A number of very serious incidents of attacks by dogs on flocks of sheep in County Kilkenny in recent months was raised in the Dáil by Fine Gael Deputy John Paul Phelan.
Speaking on the new Animal Health & Welfare Bill, 2912, he said some anecdotal evidence suggested that some of the dogs in question may have been dogs that had been in pounds or shelters and were taken by people who did not have the wherewithal to look after them.
“There is strong evidence to suggest that some of the dogs belonged to families that may have been relatively new to rural areas and did not understand the dangers associated with owning a dog in a rural area if that dog is not controlled,” he said. In the cases of which he had spoken a great deal of damage was done to the sheep and the farmers suffered great financial loss and distress.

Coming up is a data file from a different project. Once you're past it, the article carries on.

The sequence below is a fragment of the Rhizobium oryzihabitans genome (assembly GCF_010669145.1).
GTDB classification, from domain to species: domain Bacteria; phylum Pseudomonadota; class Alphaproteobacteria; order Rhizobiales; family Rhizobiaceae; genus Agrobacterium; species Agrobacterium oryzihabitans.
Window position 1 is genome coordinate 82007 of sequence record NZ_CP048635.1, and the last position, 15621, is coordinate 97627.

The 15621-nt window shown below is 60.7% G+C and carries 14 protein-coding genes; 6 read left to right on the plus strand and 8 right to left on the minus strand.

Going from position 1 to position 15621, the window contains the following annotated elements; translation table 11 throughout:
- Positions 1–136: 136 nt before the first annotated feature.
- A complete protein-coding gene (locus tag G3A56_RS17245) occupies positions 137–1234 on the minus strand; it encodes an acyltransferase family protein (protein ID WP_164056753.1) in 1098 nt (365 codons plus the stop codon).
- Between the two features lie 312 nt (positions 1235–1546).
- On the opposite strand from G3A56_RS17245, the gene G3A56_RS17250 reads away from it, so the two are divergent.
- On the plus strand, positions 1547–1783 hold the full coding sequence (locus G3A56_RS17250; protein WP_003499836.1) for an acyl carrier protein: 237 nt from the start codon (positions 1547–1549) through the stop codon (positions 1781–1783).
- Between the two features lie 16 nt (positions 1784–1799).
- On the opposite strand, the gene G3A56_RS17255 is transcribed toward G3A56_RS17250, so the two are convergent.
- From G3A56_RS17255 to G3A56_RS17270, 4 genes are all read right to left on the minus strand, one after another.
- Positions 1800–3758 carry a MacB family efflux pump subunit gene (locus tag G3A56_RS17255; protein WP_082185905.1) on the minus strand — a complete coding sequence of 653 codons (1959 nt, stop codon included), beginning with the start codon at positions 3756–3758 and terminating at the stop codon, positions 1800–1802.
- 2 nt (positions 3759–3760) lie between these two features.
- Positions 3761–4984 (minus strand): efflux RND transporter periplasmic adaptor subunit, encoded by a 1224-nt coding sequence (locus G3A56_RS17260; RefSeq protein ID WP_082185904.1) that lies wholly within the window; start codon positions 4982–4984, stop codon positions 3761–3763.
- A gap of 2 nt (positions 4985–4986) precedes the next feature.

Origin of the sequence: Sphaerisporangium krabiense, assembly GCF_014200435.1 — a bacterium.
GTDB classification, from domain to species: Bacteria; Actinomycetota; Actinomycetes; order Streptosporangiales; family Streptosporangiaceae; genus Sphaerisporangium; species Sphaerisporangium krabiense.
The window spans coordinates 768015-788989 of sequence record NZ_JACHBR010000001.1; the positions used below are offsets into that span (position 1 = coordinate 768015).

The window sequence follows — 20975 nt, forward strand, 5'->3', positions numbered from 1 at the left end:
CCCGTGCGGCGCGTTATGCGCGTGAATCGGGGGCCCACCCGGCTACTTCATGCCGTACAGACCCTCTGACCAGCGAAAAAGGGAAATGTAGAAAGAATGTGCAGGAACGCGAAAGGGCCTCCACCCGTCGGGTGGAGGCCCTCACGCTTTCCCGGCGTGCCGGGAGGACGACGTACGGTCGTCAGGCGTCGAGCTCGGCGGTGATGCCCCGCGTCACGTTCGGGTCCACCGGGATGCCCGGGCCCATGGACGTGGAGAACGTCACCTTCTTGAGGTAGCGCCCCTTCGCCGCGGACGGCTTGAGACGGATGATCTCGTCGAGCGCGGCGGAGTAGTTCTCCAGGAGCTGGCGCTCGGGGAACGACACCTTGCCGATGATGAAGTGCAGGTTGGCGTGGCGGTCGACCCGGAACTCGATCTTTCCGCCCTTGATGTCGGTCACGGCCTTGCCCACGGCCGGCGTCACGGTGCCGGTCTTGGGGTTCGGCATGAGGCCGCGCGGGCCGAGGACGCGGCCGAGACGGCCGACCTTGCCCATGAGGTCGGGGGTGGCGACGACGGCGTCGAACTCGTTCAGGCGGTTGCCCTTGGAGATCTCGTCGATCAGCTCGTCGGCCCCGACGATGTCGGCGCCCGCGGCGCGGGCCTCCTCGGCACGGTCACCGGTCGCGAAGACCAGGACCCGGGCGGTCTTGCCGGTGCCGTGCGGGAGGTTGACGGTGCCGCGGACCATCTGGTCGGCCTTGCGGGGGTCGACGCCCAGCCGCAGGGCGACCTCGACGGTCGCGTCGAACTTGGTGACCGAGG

“As a young child I saw sheep that had been attacked,” he said. “It was not a pleasant sight. I ask that the Minister for Agriculture, Food and the Marine, Deputy Coveney, in conjunction with the Minister for the Environment, Community and Local Government, Deputy Hogan who is responsible for dog pounds and the regulations governing such premises around the country, to embark on a renewed campaign of education of people who own dogs, in particular in rural areas.”
Some 25 years ago when he was growing up there was an advertisement on television in regard to dogs attacking sheep, he added. “I call on the Minister, Deputy Coveney, and the Minister for the Environment, Community and Local Government, Deputy Hogan, to ensure the introduction of a new public advertisement and education programme alerting people living in or adjacent to the countryside who own dogs, and those wishing to take dogs from the pound and give them a new home, of the potential for danger in this regard and the consequences for them of not controlling their dogs,” he said. “It is unacceptable that dogs would be left uncontrolled resulting in havoc being wreaked on other animals, in particular sheep.”